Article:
Senate Hearing on Spamming

Wednesday, June 17, 1998

U.S. Senate Subcommittee on Communications Committee on Commerce, Science, and Transportation

Washington, D.C.

The committee met, pursuant to notice, at 9:29 a.m., in Room SR-253, Russell Senate Office Building, Hon. Conrad Burns presiding.





OPENING STATEMENT OP HON. CONRAD BURNS, U.S. SENATOR FROM MONTANA

Senator Burns: We would like to call the hearing to order. It is a little before 9:30, about a minute. You know, it is terrible in Washington to be a minute ahead.

We have two Senators and a Congressman that wishes to drop by this morning and offer their testimony on spamming. They come up with all of this stuff and I never know where they come up with it. But, nonetheless, we have a conference that starts at 10:30 this morning, and it involves all the Senators, on our side of the aisle anyway, and so we are going to try to make that conference, and limit the opening statements as much as we can.

I would like to welcome our witnesses that are here now, and our guests this morning, as we take a look at the explosion of junk E-mail, or spamming, on the Internet. Prom all that I can gather, this seems to be a growing problem on the Internet. And there has been some actions taken with regard to spamming. And we thought maybe we better have some folks up and visit with us about how big the problem is and all the ins and outs of it and how much it is hurting the Internet or it is helping the Internet.

I am going to submit my written statement this morning for the record and -- being that I am the unanimous consent myself. You know, it is kind of like playing golf by yourself you get a lot more give-meís this way.

[Laughter.]

Senator Burns: I would like to welcome this morning --and we will start off with Sheila Anthony, who is Commissioner of the Federal Trade Commission. And if she would come forward and offer her testimony this morning. And as the Senators would show up, we will make room for them. In the meantime, the witnesses might get their statements together. And if you want to paraphrase, if you want to make them smaller, your full statement will be made a part of the record.

[The prepared statement of Senator Burns follows:]

Senator Burns: I appreciate this, this morning. And, Commissioner Anthony, welcome, and we look forward to hearing from you at this time.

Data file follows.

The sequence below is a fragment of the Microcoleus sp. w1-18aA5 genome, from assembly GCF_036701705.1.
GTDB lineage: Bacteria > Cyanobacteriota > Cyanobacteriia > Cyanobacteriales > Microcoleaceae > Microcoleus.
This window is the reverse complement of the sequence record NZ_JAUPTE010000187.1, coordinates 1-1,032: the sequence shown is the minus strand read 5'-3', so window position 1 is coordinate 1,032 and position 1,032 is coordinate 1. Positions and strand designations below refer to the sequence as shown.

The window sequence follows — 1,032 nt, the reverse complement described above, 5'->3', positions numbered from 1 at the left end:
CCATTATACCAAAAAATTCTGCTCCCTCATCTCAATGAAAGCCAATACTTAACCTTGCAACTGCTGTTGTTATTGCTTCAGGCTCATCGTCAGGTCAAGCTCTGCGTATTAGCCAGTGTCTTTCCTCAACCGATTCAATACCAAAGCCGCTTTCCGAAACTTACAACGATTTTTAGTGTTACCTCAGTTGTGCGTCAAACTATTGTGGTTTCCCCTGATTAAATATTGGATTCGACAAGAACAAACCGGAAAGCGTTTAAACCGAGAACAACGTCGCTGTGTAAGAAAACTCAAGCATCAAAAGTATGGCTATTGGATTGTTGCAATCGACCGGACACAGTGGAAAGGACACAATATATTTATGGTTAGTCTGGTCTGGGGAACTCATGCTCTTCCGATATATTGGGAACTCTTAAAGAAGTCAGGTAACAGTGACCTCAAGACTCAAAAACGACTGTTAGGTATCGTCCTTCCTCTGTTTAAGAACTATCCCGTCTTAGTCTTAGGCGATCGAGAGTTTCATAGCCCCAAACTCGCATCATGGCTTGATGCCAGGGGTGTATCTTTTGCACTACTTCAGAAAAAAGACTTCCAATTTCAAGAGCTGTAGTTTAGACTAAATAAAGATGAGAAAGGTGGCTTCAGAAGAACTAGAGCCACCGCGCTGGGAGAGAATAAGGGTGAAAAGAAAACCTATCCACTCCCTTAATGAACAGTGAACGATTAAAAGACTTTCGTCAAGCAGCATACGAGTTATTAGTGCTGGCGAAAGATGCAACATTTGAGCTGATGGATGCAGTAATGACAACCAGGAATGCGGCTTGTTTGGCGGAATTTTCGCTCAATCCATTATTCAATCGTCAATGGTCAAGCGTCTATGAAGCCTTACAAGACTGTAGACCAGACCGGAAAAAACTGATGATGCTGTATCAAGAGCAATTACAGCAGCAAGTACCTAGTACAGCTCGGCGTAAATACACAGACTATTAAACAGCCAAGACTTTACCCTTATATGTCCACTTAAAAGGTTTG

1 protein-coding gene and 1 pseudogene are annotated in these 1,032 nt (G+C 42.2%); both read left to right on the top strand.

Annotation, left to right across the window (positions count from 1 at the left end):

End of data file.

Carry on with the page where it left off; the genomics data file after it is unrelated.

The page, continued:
STATEMENT OF SHEILA POSTER ANTHONY, COMMISSIONER,FEDERAL TRADE COMMISSION

Ms. Anthony: Thank you, Senator. It is nice to be back here.

I am here today to tell you about spam and junk E-mail, as you call it, also called unsolicited E-mail, or UCE. The Federal Trade Commission is the Nationís primary national consumer protection agency. Its principal consumer protection mandate is to take action, under Section 5 of the Federal Trade Commission Act, against unfair or deceptive acts or practices in or affecting commerce.

Section 5 gives the Commission broad law enforcement authority over virtually every sector of the economy. Commerce on the Internet, including unsolicited commercial E-mail, falls within the scope of this statutory mandate.

The problem with unsolicited commercial E-mail, or spam in Internet lingo, is that it is often sent in bulk to a consumer without the consumerís prior request or consent. Although spam might be irritating to consumers, not all of it is fraudulent. The Internetís capacity to reach literally millions of customers quickly and at a low cost through UCE has been seized on, however, by fraud operators, who are often among the first and most effective at exploiting any technological innovation.

In fact, spam has become the fraud artistsí calling card

on the Internet. The staff of the Commission has reviewed a collection of over 100,000 pieces of spam. Much of it contains fictitious information about the sender, misleading subject lines, and extravagant earnings or performance claims about goods and services. These types of claims are the fraud operatorsí stock in trade.

Bulk UCE also burdens Internet service providers and frustrates their customers. But our concern as a Commission is its widespread use to disseminate false and misleading claims about products and services offered for sale on the Internet. The Commission believes the proliferation of deceptive bulk UCE on the Internet poses a threat to consumer confidence on online commerce. And we view this problem as significant.

Today, Congress, law enforcement, and regulatory authorities, industry leaders, and consumers are faced with important decisions about roles of self-regulation, consumer education, law enforcement, and government regulation in dealing with unsolicited commercial E-mail, and its impact on the development of the Internet. Deceptive spam is a small part of a larger problem of deceptive sales and marketing practices on the Internet. The Commission has taken the lead in pursuing Internet fraud and deception under Section 5 since commerce on the Internet began.